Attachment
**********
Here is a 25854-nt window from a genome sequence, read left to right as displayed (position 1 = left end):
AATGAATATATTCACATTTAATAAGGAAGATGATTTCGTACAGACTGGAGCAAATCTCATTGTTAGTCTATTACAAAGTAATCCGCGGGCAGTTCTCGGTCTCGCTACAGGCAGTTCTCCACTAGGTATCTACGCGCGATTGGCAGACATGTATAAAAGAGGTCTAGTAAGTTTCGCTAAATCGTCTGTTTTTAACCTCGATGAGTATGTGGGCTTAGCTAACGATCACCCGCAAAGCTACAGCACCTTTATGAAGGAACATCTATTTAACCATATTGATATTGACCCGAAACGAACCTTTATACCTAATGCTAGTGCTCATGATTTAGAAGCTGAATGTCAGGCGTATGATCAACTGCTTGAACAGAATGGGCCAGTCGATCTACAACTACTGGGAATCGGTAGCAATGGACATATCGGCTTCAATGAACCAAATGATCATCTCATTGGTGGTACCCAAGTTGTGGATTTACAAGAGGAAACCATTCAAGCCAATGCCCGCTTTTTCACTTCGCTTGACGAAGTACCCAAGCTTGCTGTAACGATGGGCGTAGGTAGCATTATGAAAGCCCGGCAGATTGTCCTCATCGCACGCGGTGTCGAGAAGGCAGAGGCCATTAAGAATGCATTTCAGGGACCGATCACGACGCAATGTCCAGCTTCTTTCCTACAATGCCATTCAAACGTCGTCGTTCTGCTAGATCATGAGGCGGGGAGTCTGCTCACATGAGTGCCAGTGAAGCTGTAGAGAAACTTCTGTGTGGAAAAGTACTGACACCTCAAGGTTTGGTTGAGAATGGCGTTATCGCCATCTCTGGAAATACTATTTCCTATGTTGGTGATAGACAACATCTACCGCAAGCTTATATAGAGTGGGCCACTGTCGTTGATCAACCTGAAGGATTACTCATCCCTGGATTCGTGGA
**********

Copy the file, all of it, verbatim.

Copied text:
Here is a 25854-nt window from a genome sequence, read left to right as displayed (position 1 = left end):
AATGAATATATTCACATTTAATAAGGAAGATGATTTCGTACAGACTGGAGCAAATCTCATTGTTAGTCTATTACAAAGTAATCCGCGGGCAGTTCTCGGTCTCGCTACAGGCAGTTCTCCACTAGGTATCTACGCGCGATTGGCAGACATGTATAAAAGAGGTCTAGTAAGTTTCGCTAAATCGTCTGTTTTTAACCTCGATGAGTATGTGGGCTTAGCTAACGATCACCCGCAAAGCTACAGCACCTTTATGAAGGAACATCTATTTAACCATATTGATATTGACCCGAAACGAACCTTTATACCTAATGCTAGTGCTCATGATTTAGAAGCTGAATGTCAGGCGTATGATCAACTGCTTGAACAGAATGGGCCAGTCGATCTACAACTACTGGGAATCGGTAGCAATGGACATATCGGCTTCAATGAACCAAATGATCATCTCATTGGTGGTACCCAAGTTGTGGATTTACAAGAGGAAACCATTCAAGCCAATGCCCGCTTTTTCACTTCGCTTGACGAAGTACCCAAGCTTGCTGTAACGATGGGCGTAGGTAGCATTATGAAAGCCCGGCAGATTGTCCTCATCGCACGCGGTGTCGAGAAGGCAGAGGCCATTAAGAATGCATTTCAGGGACCGATCACGACGCAATGTCCAGCTTCTTTCCTACAATGCCATTCAAACGTCGTCGTTCTGCTAGATCATGAGGCGGGGAGTCTGCTCACATGAGTGCCAGTGAAGCTGTAGAGAAACTTCTGTGTGGAAAAGTACTGACACCTCAAGGTTTGGTTGAGAATGGCGTTATCGCCATCTCTGGAAATACTATTTCCTATGTTGGTGATAGACAACATCTACCGCAAGCTTATATAGAGTGGGCCACTGTCGTTGATCAACCTGAAGGATTACTCATCCCTGGATTCGTGGA